When and why are references given? In this section, the functions of references in academic writing are explained.
References in academic writing have different functions. As Taylor (2002) states,
References may be used as the ultimate authority upon which to base arguments. Alternatively, they may be a temporary authority whose validity you intend to challenge or they may be considered as obviously wrong. Herein lies the essence of comparison and contrast between the authors' findings and those of others. (p. 167)
The "comparison and contrast" brought up by Taylor are key issues in referencing. In order to present their ideas and findings, writers have to discuss them in comparison or in contrast to previous research.
A reference should always have a clear function and it must be relevant to the argument of the text.
Referencing is a basis for academic writing
By acknowledging all sources that have been used in the preparation of a text, writers form part of the ongoing exchange of ideas and data that signifies the academic community.
In fact, as linguist Ken Hyland (2004) has argued, "appropriate textual practices are crucial to the acceptance of claims" (p. 21). By this he means that the way we write is essential for the understanding of the research that we aim to present in our writing:
Explicit reference to prior literature is a substantial indication of a text's dependence on contextual knowledge and thus a vital piece in the collaborative construction of new knowledge between writers and readers. The embedding of arguments in networks of references not only suggests an appropriate disciplinary orientation, but reminds us that statements are invariably a response to previous statements and are themselves available for further statements by others. (p. 21)
In order for a text to function as such a "response to previous statements and [to be] available for further statements by others," (p. 21) it must follow the reference conventions of its discipline and of the type of text. In other words, writers need to conform to the tradition in which they write.
This is one reason why supervisors pay so much attention to formal aspects of academic essay writing. By teaching their students how a scholarly text is structured and in what manner references are given, supervisors guide them into the research community of their field.
When and why are references given?
References are given whenever a source, which supplies some kind of fact or evidence, is used. In most academic texts, references have at least one of the following, sometimes overlapping, functions:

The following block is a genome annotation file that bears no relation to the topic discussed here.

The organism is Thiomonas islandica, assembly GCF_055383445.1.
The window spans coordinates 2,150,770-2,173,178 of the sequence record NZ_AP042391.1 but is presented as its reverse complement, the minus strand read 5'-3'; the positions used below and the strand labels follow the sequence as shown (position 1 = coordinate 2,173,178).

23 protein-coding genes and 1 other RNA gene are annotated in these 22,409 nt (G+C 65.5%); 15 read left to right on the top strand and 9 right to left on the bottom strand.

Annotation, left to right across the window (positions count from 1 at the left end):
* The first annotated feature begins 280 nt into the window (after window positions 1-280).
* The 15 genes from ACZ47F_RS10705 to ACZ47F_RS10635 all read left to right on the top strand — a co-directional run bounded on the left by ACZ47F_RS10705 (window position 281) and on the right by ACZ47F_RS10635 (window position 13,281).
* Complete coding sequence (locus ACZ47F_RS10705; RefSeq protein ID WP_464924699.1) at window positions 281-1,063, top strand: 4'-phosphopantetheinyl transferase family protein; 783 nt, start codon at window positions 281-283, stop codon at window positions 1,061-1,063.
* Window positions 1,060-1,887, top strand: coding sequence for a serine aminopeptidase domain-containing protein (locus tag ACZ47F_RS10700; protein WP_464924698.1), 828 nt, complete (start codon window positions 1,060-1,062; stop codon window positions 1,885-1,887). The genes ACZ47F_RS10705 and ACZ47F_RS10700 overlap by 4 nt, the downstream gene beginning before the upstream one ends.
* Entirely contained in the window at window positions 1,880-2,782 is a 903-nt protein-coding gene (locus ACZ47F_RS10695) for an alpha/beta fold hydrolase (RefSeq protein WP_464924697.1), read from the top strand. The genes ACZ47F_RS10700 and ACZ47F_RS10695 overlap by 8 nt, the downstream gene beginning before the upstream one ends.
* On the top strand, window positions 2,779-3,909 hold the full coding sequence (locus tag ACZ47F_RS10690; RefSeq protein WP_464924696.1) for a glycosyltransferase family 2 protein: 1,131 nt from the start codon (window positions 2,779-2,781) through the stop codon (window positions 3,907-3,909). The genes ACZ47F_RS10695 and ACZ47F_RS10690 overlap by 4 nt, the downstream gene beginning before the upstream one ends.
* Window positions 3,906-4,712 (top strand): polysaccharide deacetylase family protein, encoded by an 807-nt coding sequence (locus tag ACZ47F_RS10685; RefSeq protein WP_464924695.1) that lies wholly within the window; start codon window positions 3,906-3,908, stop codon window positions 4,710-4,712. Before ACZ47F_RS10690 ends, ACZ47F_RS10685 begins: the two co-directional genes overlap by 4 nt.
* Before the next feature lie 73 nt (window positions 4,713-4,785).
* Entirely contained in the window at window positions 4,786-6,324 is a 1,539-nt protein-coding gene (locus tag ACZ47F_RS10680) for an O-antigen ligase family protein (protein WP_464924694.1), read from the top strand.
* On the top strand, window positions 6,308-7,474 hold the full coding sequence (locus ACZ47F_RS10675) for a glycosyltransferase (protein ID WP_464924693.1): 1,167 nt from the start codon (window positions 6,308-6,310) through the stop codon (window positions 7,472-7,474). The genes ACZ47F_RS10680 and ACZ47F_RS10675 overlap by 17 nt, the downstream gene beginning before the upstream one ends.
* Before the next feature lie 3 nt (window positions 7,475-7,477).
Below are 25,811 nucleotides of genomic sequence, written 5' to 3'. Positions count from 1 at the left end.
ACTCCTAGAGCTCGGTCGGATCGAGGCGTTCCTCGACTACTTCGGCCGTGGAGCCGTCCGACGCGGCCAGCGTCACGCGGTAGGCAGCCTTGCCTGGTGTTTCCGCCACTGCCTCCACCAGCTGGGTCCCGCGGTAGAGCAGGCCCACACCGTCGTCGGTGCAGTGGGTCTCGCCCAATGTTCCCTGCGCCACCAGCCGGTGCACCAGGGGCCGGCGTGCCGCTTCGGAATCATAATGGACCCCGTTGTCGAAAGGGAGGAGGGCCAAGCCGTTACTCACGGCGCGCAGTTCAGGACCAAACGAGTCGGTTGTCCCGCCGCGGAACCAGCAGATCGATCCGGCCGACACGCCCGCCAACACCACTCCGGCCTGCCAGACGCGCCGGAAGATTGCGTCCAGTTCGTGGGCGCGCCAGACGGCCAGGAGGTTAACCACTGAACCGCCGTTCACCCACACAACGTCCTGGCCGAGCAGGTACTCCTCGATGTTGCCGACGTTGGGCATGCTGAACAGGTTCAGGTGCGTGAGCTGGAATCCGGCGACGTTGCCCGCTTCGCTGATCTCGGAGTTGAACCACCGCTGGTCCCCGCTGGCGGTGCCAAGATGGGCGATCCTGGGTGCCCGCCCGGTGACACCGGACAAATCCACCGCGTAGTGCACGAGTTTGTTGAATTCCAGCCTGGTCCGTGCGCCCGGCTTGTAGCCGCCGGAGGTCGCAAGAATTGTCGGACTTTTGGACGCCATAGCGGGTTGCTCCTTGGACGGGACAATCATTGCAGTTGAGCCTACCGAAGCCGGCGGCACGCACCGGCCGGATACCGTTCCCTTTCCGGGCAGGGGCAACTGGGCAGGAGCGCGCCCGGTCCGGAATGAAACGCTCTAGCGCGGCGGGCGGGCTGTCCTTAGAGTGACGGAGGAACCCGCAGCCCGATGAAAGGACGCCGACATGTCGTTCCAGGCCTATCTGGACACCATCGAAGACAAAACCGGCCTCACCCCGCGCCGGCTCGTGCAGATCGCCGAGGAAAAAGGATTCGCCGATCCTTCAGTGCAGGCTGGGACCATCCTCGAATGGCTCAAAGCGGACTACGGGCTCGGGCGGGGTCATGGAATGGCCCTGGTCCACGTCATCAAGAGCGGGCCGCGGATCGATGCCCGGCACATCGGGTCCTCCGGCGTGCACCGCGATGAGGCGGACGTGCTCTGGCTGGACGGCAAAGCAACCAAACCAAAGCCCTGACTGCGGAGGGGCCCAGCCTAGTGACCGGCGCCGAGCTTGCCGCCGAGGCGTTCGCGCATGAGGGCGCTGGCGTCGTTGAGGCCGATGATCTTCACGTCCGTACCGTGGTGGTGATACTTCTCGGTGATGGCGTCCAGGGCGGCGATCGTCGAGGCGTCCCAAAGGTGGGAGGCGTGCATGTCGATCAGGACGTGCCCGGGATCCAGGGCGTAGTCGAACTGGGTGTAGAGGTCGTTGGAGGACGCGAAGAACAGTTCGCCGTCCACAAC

To acknowledge previous research in the field
Writers need to show their awareness of previous and related research within the field. In some disciplines, essays and research papers have a designated part for previous research, whereas such acknowledgements may be given anywhere in the text in other disciplines.
The examples below show how authors acknowledge previous research in their fields. By referring to previous, relevant, studies, writers present opposing views within the field while giving background information on the topic. In doing this, they also provide a basis for their own argument.
To position new research in relation to previous publications
A central aim of research is to expand knowledge. In order to show what is new, scholarly writers need to position their work in relation to previous research in the field.
This positioning is carried out in different ways, depending on discipline and text type. A common method is to present previous research and then present new facts that either expand the knowledge presented by earlier research, or, indeed, contradict it.
In order to show what is new in their essay or article, writers thus need to acknowledge what has previously been published within the field.
To present primary data to support the writer's claim
Depending on discipline, writers use different kinds of primary data to support their claims, and the use they make of such data will differ.
A research article within the fields of Medicine or Science will be backed up by clinical or experimental evidence (that is, evidence gathered and analysed for the study that is being reported). Similarly, a literary analysis will be backed up by textual evidence (that is, evidence from the text that is being analysed).
As practices vary between disciplines, students are advised to consult their supervisors regarding appropriate ways of presenting primary data.
Danger of over-referencing
It is important to consider the relevance of the references that are being used. In the hope of showing everything that the writer has read, a common beginner's mistake is to insert too many and, thereby, irrelevant references.
A common kind of over-referencing occurs when references are given to facts that can be seen as common knowledge; if readers to whom the text is directed can be expected to know a general fact that is being stated in the text, no reference is needed. Consequently, writers need to be aware of the audience for which they are writing.
Note that over-referencing does not strengthen the writer's argument but may have the opposite effect!